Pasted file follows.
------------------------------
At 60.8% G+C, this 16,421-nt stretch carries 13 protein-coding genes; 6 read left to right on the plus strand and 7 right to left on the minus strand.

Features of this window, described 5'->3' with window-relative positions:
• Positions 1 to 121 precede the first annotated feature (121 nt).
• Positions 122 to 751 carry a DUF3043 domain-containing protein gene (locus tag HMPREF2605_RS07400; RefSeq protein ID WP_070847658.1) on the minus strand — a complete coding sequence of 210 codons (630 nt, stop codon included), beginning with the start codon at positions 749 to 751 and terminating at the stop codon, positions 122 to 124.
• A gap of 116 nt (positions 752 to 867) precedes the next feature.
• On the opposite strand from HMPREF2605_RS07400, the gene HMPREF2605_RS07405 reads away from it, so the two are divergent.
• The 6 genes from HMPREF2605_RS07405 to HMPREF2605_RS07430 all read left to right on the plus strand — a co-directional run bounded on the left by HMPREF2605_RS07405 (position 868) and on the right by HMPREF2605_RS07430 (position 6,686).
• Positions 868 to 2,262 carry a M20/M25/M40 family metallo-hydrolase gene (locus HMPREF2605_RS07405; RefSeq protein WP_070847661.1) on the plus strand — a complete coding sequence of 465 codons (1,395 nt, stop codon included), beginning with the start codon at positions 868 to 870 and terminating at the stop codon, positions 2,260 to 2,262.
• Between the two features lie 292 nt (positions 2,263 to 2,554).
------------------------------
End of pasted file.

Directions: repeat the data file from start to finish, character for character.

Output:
At 60.8% G+C, this 16,421-nt stretch carries 13 protein-coding genes; 6 read left to right on the plus strand and 7 right to left on the minus strand.

Features of this window, described 5'->3' with window-relative positions:
• Positions 1 to 121 precede the first annotated feature (121 nt).
• Positions 122 to 751 carry a DUF3043 domain-containing protein gene (locus tag HMPREF2605_RS07400; RefSeq protein ID WP_070847658.1) on the minus strand — a complete coding sequence of 210 codons (630 nt, stop codon included), beginning with the start codon at positions 749 to 751 and terminating at the stop codon, positions 122 to 124.
• A gap of 116 nt (positions 752 to 867) precedes the next feature.
• On the opposite strand from HMPREF2605_RS07400, the gene HMPREF2605_RS07405 reads away from it, so the two are divergent.
• The 6 genes from HMPREF2605_RS07405 to HMPREF2605_RS07430 all read left to right on the plus strand — a co-directional run bounded on the left by HMPREF2605_RS07405 (position 868) and on the right by HMPREF2605_RS07430 (position 6,686).
• Positions 868 to 2,262 carry a M20/M25/M40 family metallo-hydrolase gene (locus HMPREF2605_RS07405; RefSeq protein WP_070847661.1) on the plus strand — a complete coding sequence of 465 codons (1,395 nt, stop codon included), beginning with the start codon at positions 868 to 870 and terminating at the stop codon, positions 2,260 to 2,262.
• Between the two features lie 292 nt (positions 2,263 to 2,554).